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Xorg(1)								       Xorg(1)

NAME
       Xorg - X11R7 X server

SYNOPSIS
       Xorg [:display] [option ...]

DESCRIPTION
       Xorg  is	a full featured	X server that was originally designed for UNIX
       and UNIX-like operating systems running on Intel	x86 hardware.  It  now
       runs on a wider range of	hardware and OS	platforms.

       This  work  was	derived	 by  the  X.Org	 Foundation  from  the XFree86
       Project's XFree86 4.4rc2	release.  The XFree86 release  was  originally
       derived from X386 1.2 by	Thomas Roell which was contributed to X11R5 by
       Snitily Graphics	Consulting Service.

PLATFORMS
       Xorg operates under a wide range	 of  operating	systems	 and  hardware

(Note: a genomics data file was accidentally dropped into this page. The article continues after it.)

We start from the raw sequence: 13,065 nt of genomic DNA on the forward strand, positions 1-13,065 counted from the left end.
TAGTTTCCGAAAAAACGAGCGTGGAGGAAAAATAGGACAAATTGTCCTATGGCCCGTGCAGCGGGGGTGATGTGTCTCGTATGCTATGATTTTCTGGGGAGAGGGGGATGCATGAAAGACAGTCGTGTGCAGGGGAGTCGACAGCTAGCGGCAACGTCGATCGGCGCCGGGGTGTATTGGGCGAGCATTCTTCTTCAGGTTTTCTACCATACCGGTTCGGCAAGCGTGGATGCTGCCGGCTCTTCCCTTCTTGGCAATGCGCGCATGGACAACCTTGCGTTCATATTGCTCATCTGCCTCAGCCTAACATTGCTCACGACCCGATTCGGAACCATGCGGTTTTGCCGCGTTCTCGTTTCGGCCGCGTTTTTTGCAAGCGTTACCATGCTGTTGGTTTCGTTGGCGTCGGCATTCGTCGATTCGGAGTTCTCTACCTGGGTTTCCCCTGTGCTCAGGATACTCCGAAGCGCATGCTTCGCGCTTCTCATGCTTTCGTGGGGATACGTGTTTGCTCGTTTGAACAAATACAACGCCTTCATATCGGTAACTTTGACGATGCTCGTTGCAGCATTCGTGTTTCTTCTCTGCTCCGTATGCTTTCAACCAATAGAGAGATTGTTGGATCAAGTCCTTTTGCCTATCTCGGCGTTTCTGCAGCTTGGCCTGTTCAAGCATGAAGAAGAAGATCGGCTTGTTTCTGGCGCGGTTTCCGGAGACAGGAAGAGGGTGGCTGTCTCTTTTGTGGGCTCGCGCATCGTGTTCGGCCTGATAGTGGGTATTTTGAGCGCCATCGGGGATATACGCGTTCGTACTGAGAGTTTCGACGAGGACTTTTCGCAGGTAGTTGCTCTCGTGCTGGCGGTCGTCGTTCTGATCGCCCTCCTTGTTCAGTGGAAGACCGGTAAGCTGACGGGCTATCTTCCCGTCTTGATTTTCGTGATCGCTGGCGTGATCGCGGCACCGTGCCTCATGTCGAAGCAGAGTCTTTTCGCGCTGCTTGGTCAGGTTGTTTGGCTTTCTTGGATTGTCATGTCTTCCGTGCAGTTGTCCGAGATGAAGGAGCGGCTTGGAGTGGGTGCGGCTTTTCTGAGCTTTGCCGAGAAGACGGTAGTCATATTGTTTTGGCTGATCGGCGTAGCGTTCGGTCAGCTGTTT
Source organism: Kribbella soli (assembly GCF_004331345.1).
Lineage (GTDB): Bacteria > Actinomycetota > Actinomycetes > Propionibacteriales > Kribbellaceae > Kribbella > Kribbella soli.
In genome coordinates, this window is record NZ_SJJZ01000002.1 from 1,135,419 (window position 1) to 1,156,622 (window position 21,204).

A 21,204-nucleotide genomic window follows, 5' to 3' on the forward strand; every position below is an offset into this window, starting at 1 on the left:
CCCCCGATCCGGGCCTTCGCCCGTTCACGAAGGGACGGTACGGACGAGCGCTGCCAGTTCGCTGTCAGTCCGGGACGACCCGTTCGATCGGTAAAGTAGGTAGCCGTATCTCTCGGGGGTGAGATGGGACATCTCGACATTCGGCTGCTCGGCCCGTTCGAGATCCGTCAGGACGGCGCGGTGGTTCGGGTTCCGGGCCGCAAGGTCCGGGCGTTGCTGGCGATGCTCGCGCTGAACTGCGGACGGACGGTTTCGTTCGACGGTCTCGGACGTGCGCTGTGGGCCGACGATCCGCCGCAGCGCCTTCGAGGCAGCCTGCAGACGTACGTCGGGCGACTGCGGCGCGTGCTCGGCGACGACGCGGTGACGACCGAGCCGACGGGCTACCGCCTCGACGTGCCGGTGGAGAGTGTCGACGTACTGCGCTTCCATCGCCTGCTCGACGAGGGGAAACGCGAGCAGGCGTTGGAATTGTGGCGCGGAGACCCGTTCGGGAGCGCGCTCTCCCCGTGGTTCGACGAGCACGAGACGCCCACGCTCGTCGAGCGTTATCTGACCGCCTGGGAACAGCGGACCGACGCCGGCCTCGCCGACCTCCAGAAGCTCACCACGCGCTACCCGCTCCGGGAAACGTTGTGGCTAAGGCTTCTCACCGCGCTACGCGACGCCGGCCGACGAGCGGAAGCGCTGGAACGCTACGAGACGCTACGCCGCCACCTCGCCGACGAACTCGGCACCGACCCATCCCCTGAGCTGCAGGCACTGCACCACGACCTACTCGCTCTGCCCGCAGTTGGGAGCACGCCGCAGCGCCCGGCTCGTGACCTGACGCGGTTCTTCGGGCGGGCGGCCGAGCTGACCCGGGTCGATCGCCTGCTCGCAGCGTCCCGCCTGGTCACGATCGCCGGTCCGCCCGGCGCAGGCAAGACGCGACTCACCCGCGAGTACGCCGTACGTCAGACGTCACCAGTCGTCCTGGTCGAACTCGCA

platforms.   The	 Intel x86 (IA32) architecture is the most widely sup-
       ported hardware platform.   Other  hardware  platforms  include	Compaq
       Alpha, Intel IA64, AMD64, SPARC and PowerPC.  The most widely supported
       operating systems are the free/OpenSource  UNIX-like  systems  such  as
       Linux,  FreeBSD,	NetBSD,	OpenBSD, and Solaris.  Commercial UNIX operat-
       ing systems such	as UnixWare are	also supported.	 Other supported oper-
       ating  systems  include	GNU  Hurd.   Mac  OS  X	 is supported with the
       Xquartz(1) X server.  Win32/Cygwin is  supported	 with  the  XWin(1)  X
       server.

NETWORK	CONNECTIONS
       Xorg  supports  connections  made  using	 the  following	reliable byte-
       streams:

       Local
	   On most platforms, the "Local" connection  type  is	a  UNIX-domain
	   socket.   On	 some System V platforms, the "local" connection types
	   also	include	STREAMS	pipes, named pipes, and	some other mechanisms.

       TCPIP
	   Xorg	 listens  on port 6000+n, where	n is the display number.  This
	   connection type can be disabled with	the -nolisten option (see  the
	   Xserver(1) man page for details).

ENVIRONMENT VARIABLES
       For  operating  systems	that support local connections other than Unix